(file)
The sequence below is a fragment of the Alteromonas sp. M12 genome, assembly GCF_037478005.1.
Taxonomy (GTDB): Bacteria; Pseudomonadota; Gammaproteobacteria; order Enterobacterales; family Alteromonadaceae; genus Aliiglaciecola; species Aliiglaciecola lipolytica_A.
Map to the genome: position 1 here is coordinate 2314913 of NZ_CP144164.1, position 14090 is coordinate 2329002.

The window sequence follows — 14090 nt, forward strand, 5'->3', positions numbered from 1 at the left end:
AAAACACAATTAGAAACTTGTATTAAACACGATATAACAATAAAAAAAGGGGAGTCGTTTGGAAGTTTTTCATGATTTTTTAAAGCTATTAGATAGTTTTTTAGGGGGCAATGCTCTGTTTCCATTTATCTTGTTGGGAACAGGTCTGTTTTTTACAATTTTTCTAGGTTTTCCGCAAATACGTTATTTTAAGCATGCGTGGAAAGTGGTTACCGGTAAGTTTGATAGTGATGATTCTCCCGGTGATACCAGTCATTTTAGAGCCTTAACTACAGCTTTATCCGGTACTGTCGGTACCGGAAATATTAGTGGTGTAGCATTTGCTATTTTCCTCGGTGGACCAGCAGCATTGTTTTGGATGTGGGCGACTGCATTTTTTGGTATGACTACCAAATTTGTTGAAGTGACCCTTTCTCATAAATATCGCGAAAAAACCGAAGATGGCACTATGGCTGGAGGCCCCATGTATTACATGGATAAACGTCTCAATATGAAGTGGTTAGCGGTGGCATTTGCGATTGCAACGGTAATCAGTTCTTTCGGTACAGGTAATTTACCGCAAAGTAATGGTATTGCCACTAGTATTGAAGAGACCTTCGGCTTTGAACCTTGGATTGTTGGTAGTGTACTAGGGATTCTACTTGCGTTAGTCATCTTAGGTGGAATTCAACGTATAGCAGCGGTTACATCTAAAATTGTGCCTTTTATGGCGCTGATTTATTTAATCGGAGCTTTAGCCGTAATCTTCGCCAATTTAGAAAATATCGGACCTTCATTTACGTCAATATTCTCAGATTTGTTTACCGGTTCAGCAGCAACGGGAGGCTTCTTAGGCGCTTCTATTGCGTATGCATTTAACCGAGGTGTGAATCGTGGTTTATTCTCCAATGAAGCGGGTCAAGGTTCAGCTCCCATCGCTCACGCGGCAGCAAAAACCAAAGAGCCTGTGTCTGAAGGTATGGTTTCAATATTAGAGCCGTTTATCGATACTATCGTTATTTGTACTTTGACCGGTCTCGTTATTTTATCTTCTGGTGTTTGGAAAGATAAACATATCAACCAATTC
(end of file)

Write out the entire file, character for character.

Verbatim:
The sequence below is a fragment of the Alteromonas sp. M12 genome, assembly GCF_037478005.1.
Taxonomy (GTDB): Bacteria; Pseudomonadota; Gammaproteobacteria; order Enterobacterales; family Alteromonadaceae; genus Aliiglaciecola; species Aliiglaciecola lipolytica_A.
Map to the genome: position 1 here is coordinate 2314913 of NZ_CP144164.1, position 14090 is coordinate 2329002.

The window sequence follows — 14090 nt, forward strand, 5'->3', positions numbered from 1 at the left end:
AAAACACAATTAGAAACTTGTATTAAACACGATATAACAATAAAAAAAGGGGAGTCGTTTGGAAGTTTTTCATGATTTTTTAAAGCTATTAGATAGTTTTTTAGGGGGCAATGCTCTGTTTCCATTTATCTTGTTGGGAACAGGTCTGTTTTTTACAATTTTTCTAGGTTTTCCGCAAATACGTTATTTTAAGCATGCGTGGAAAGTGGTTACCGGTAAGTTTGATAGTGATGATTCTCCCGGTGATACCAGTCATTTTAGAGCCTTAACTACAGCTTTATCCGGTACTGTCGGTACCGGAAATATTAGTGGTGTAGCATTTGCTATTTTCCTCGGTGGACCAGCAGCATTGTTTTGGATGTGGGCGACTGCATTTTTTGGTATGACTACCAAATTTGTTGAAGTGACCCTTTCTCATAAATATCGCGAAAAAACCGAAGATGGCACTATGGCTGGAGGCCCCATGTATTACATGGATAAACGTCTCAATATGAAGTGGTTAGCGGTGGCATTTGCGATTGCAACGGTAATCAGTTCTTTCGGTACAGGTAATTTACCGCAAAGTAATGGTATTGCCACTAGTATTGAAGAGACCTTCGGCTTTGAACCTTGGATTGTTGGTAGTGTACTAGGGATTCTACTTGCGTTAGTCATCTTAGGTGGAATTCAACGTATAGCAGCGGTTACATCTAAAATTGTGCCTTTTATGGCGCTGATTTATTTAATCGGAGCTTTAGCCGTAATCTTCGCCAATTTAGAAAATATCGGACCTTCATTTACGTCAATATTCTCAGATTTGTTTACCGGTTCAGCAGCAACGGGAGGCTTCTTAGGCGCTTCTATTGCGTATGCATTTAACCGAGGTGTGAATCGTGGTTTATTCTCCAATGAAGCGGGTCAAGGTTCAGCTCCCATCGCTCACGCGGCAGCAAAAACCAAAGAGCCTGTGTCTGAAGGTATGGTTTCAATATTAGAGCCGTTTATCGATACTATCGTTATTTGTACTTTGACCGGTCTCGTTATTTTATCTTCTGGTGTTTGGAAAGATAAACATATCAACCAATTC